Proctitis and Anusitis Medication

Updated: Jun 08, 2017
  • Author: David E Stein, MD; Chief Editor: John Geibel, MD, DSc, MSc, AGAF  more...
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Medication

Medication Summary

The goals of pharmacotherapy are to reduce morbidity and prevent complications.

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Corticosteroids

Class Summary

These agents are the treatments of choice for an acute inflammatory bowel disease (IBD) attack; administer IV in severe disease. Administer increased or stress doses to patients already on steroids. Do not use steroids for maintaining remission because of their lack of efficacy and potential complications, including avascular necrosis, osteoporosis, cataracts, emotional lability, hypertension, diabetes mellitus, cushingoid features, acne, and facial hair. Cortenema, Cortifoam, and Anusol-HC suppositories are useful in treating distal disease (proctitis and proctosigmoiditis).

Budesonide (Entocort EC, Uceris)

Budesonide alters the level of inflammation in tissues by inhibiting multiple types of inflammatory cells and decreasing the production of cytokines and other mediators involved in inflammatory reactions.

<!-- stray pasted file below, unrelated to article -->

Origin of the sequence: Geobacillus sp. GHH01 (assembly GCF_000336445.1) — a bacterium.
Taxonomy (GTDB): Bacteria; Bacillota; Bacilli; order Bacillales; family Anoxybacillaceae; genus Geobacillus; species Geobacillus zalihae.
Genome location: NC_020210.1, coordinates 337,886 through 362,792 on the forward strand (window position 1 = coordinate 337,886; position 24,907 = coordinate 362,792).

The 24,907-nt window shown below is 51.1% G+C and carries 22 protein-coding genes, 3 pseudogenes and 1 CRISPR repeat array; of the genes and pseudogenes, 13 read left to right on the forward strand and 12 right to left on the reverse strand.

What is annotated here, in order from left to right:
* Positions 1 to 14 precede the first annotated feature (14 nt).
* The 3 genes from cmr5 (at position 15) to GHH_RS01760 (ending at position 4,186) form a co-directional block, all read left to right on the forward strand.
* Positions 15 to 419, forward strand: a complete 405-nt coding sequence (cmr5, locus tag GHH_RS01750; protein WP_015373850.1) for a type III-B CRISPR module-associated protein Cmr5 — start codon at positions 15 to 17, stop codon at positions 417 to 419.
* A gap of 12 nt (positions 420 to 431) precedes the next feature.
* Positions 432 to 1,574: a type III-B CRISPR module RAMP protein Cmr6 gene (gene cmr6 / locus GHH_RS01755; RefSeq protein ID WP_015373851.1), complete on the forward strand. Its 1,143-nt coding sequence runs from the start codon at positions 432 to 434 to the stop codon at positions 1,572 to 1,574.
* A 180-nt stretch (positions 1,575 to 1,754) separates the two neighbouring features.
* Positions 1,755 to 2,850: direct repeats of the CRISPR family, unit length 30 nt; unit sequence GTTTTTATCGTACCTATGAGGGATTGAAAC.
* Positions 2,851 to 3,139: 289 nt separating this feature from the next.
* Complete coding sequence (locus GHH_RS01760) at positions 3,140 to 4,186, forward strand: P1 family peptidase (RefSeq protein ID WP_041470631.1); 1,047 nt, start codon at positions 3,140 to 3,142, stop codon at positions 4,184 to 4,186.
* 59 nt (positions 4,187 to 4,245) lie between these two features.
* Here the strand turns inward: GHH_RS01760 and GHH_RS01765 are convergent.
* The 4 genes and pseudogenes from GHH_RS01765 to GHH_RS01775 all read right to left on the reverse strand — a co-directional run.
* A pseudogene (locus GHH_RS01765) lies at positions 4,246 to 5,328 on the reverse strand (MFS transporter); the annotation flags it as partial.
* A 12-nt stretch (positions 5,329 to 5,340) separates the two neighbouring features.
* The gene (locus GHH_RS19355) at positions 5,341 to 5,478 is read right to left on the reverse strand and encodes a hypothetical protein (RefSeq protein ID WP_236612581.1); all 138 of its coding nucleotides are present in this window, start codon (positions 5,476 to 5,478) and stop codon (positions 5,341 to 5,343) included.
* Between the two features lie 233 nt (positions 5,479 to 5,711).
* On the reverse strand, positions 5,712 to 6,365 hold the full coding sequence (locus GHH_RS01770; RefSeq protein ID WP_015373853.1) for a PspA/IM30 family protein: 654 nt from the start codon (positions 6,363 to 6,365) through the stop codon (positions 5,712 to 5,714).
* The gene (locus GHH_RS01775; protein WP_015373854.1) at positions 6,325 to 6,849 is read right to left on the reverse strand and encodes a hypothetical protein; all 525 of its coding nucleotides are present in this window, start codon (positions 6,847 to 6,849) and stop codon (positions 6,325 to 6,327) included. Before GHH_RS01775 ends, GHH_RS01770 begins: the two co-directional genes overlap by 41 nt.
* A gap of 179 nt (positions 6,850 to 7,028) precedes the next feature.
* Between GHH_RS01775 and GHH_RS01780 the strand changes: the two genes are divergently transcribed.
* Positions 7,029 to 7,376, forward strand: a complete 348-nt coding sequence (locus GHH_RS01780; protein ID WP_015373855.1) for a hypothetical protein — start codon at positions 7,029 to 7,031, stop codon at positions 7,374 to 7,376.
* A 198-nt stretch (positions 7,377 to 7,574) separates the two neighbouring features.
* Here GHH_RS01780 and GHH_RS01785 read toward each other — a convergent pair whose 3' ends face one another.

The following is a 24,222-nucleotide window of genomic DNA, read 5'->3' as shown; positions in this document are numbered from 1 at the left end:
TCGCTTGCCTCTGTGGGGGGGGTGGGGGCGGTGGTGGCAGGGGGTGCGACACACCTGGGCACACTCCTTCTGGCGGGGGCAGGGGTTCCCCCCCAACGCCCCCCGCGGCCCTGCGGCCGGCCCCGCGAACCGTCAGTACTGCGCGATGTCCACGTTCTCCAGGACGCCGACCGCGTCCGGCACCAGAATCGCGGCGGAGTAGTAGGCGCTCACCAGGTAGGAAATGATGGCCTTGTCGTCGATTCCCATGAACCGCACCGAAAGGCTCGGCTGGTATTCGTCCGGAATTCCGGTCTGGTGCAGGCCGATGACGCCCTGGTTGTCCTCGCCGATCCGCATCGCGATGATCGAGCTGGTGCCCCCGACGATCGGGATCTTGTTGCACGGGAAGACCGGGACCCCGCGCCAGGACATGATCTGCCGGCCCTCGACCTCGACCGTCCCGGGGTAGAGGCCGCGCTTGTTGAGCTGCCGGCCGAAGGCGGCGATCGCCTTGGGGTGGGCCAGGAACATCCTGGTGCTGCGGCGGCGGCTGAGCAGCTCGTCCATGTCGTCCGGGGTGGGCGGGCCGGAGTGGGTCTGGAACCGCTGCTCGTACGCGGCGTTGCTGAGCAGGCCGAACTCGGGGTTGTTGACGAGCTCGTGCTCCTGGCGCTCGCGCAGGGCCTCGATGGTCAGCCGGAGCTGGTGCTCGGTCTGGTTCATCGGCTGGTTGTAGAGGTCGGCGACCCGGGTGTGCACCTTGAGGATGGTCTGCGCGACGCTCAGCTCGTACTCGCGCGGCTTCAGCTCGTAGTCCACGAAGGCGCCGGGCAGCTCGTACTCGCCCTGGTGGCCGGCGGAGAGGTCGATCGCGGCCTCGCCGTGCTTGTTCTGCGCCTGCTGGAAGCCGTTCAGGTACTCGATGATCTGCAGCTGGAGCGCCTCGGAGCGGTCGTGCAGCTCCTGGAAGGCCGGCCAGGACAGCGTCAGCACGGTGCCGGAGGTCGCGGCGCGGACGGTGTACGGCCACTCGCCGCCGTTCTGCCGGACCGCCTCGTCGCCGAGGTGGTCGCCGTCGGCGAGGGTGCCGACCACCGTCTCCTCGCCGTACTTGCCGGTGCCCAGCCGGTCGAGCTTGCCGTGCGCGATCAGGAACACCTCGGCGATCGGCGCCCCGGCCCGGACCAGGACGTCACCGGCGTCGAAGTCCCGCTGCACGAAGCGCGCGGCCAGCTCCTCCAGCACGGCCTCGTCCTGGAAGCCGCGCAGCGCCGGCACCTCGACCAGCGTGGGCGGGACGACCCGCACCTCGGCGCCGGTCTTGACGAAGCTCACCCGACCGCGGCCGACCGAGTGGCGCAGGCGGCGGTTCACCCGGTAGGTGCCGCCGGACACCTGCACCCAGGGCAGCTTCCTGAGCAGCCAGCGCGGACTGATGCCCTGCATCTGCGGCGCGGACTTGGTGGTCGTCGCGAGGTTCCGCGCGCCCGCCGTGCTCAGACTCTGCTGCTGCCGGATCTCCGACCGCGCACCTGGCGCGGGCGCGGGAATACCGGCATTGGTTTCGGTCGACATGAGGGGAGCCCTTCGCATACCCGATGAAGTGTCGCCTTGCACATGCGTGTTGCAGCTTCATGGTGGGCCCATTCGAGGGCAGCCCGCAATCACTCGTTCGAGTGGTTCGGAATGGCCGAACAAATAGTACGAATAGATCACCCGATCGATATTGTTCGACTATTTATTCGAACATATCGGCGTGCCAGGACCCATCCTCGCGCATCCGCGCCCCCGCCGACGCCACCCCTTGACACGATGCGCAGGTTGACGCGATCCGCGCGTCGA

Hydrocortisone (Cortenema, Anusol-HC, Proctocort, Proctocream HC, Proctosol HC)

Adrenocortical steroids act as potent inhibitors of inflammation. It may cause profound and varied metabolic effects, particularly in relation to salt, water, and glucose tolerance, in addition to their modification of the immune response of the body. Alternative adrenocortical steroids may be used in equivalent dosage.

Methylprednisolone (Depo-Medrol, Medrol, Solu-Medrol)

Adrenocortical steroids act as potent inhibitors of inflammation. They may cause profound and varied metabolic effects, particularly in relation to salt, water, and glucose tolerance, in addition to their modification of the immune response of the body. Alternative adrenocortical steroids may be used in equivalent dosage.

Dexamethasone (Dexamethasone Intensol)

Dexamethasone has many pharmacologic benefits, but also significant adverse effects. It stabilizes cell and lysosomal membranes, increases surfactant synthesis, and inhibits prostaglandin and proinflammatory cytokines.

Prednisone (Deltasone, Prednisone Intensol, Rayos)

Prednisone acts as a potent inhibitor of inflammation. It may cause profound and varied metabolic effects, particularly in relation to salt, water, and glucose tolerance, in addition to their modification of the immune response of the body. Alternative corticosteroids may be used in equivalent dosage.

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5-Aminosalicylic Acid Derivatives

Class Summary

These agents are effective in reducing inflammatory reactions. All of the aminosalicylates are useful for treating flares of IBD and for maintaining remission.

Sulfasalazine (Azulfidine, Azulfidine EN)

This agent is considered best for colonic disease, although it is also considered first-line therapy for Crohn disease. It is used for acute disease and for maintenance of remission.

Mesalamine (Apriso, Asacol HD, Delzicol, Pentasa, Rowasa)

Mesalamine is a 5-ASA and acts systemically. It also has activity as a topical anti-inflammatory.

Balsalazide (Colazal, Giazo)